The first class in the Master’s of Science of Environmental Studies program at Green Mountain College is Bioregional Theory and Practice. The main text for the class is LifePlace by Robert L. Thayer.  He says that a bioregion is a unique region definable by natural rather than political boundaries with a geographic, climatic, hydrological, and ecological character capable of supporting unique human and non-human living communities. As one who walks around outside looking at the sticks, shrubs, mountains, trees, and critters, I decided immediately that I liked this guy’s thinking.

Since the banana peel incident, I’ve put thought or at least musings into this idea, and often, on other road trips, have considered the scope of bioregionalism. So what, really, is it? Peter Berg, founder of the Planet Drum Foundation, is responsible for coining the phrase. Through this foundation, he put the idea of living locally out to the masses in the early 1970s. In his early work, he defined a bioregion as a place with a pattern of natural characteristics, “A bioregion is a whole life-place with unique requirements for human inhabitation so that it will not be disrupted and injured.” Bioregionalism, for Berg, is a movement with three goals—restoration and maintenance of local natural systems; practice of sustainable ways to meet basic human needs; re-inhabitation.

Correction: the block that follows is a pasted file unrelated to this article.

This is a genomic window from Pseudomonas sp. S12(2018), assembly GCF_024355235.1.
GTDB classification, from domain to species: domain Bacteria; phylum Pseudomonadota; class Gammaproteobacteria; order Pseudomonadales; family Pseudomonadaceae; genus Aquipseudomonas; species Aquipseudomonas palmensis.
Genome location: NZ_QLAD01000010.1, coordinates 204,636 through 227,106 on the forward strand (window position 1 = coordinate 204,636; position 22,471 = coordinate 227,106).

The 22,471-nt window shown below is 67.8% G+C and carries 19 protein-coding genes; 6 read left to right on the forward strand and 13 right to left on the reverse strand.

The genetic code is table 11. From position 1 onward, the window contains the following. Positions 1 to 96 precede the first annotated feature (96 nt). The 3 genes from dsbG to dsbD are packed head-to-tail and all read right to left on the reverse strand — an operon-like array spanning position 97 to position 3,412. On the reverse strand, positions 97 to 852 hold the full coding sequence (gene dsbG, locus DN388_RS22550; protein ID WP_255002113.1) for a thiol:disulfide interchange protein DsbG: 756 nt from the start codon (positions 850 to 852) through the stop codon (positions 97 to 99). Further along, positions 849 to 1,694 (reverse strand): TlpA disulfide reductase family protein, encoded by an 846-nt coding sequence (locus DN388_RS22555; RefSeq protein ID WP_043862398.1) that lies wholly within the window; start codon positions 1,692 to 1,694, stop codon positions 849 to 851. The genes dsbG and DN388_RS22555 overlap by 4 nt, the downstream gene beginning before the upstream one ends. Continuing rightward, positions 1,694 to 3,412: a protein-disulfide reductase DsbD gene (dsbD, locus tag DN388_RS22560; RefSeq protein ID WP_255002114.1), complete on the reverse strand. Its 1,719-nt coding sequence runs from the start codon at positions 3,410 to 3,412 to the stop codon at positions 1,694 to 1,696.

Re-what? Re-inhabitation. Living as an inhabitant of the natural world of one’s bioregion. People live, work, eat, and play in relation to naturally rather than politically defined areas, and sees this deep rooting in place as antidote to the rootless, stressful, modern life.

Neighborhood Bull, Redmond, OR. Photo by Neva Knott

I lived in Central Oregon at the start of the 2009 recession. The phrase, Make Local Habit, sprung up in quick response to the devastation. Those three words are my definition of bioregionalism. When I think of bioregional living here, I think of Central Oregon making it on it’s own. The region is largely farmland, but it doesn’t seem to really feed the residents—most of the food at the grocery is trucked in from elsewhere, while most of the farm goods are exported—beef, dairy, garlic, alfalfa, wheat, hay, seed crops, potatoes. The area is pretty dependent on outside sources. Most of the goods and services are big-box, cutting out small business opportunities. Instead, I want to see local food in locally owned groceries—this state has the natural resources to completely feed itself.

To practice making local habit, I then took it upon myself to commit to the 100-mile meal. I got my Oregon map out of the car glove box, measured out the distance in length, and drew a circle to show the radius of 100 miles from home. That’s the part of the state I could buy food from. That area became the bioregion of my diet. I began to  shop only at stores that post where the food is from, and stopped buying anything shipped from far away. I went to the farmer’s market and was easily able to feed myself with produce, goat cheese, and smoked turkey off local farms. When I couldn’t buy local, I bought regional, limiting my choices to within the radius. I’ve sourced my food in this way for four years now, and I know with each purchase I do a little for the land, and a lot for the local economy.

Even though we live in a global economy–the global village–much can be gained by living a little more, well, where we live. In connection to communities, and to the land.

And I did cut out bananas, for a long while.

Garlic

Garlic Field, Madras, OR. Photo by Neva Knott